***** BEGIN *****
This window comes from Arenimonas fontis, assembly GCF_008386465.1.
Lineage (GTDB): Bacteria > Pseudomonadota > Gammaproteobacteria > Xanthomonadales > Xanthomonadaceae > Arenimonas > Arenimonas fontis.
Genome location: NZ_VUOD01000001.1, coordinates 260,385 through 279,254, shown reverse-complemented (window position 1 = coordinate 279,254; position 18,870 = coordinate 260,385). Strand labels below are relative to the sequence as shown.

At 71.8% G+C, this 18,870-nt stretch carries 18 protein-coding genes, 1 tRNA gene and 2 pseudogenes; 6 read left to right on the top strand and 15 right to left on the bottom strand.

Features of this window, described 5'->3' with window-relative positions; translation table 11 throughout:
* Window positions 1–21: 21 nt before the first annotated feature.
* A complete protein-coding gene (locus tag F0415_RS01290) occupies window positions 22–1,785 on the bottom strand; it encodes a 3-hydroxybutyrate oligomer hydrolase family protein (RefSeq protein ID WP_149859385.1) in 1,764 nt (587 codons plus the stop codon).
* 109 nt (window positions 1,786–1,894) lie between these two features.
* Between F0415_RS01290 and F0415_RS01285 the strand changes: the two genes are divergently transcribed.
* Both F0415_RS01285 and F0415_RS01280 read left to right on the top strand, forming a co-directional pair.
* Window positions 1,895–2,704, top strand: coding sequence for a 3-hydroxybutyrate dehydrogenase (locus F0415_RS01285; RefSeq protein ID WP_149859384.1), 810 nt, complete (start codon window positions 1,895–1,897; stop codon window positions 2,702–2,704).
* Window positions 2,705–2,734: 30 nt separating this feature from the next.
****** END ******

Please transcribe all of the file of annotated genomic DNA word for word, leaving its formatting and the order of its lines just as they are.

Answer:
This window comes from Arenimonas fontis, assembly GCF_008386465.1.
Lineage (GTDB): Bacteria > Pseudomonadota > Gammaproteobacteria > Xanthomonadales > Xanthomonadaceae > Arenimonas > Arenimonas fontis.
Genome location: NZ_VUOD01000001.1, coordinates 260,385 through 279,254, shown reverse-complemented (window position 1 = coordinate 279,254; position 18,870 = coordinate 260,385). Strand labels below are relative to the sequence as shown.

At 71.8% G+C, this 18,870-nt stretch carries 18 protein-coding genes, 1 tRNA gene and 2 pseudogenes; 6 read left to right on the top strand and 15 right to left on the bottom strand.

Features of this window, described 5'->3' with window-relative positions; translation table 11 throughout:
* Window positions 1–21: 21 nt before the first annotated feature.
* A complete protein-coding gene (locus tag F0415_RS01290) occupies window positions 22–1,785 on the bottom strand; it encodes a 3-hydroxybutyrate oligomer hydrolase family protein (RefSeq protein ID WP_149859385.1) in 1,764 nt (587 codons plus the stop codon).
* 109 nt (window positions 1,786–1,894) lie between these two features.
* Between F0415_RS01290 and F0415_RS01285 the strand changes: the two genes are divergently transcribed.
* Both F0415_RS01285 and F0415_RS01280 read left to right on the top strand, forming a co-directional pair.
* Window positions 1,895–2,704, top strand: coding sequence for a 3-hydroxybutyrate dehydrogenase (locus F0415_RS01285; RefSeq protein ID WP_149859384.1), 810 nt, complete (start codon window positions 1,895–1,897; stop codon window positions 2,702–2,704).
* Window positions 2,705–2,734: 30 nt separating this feature from the next.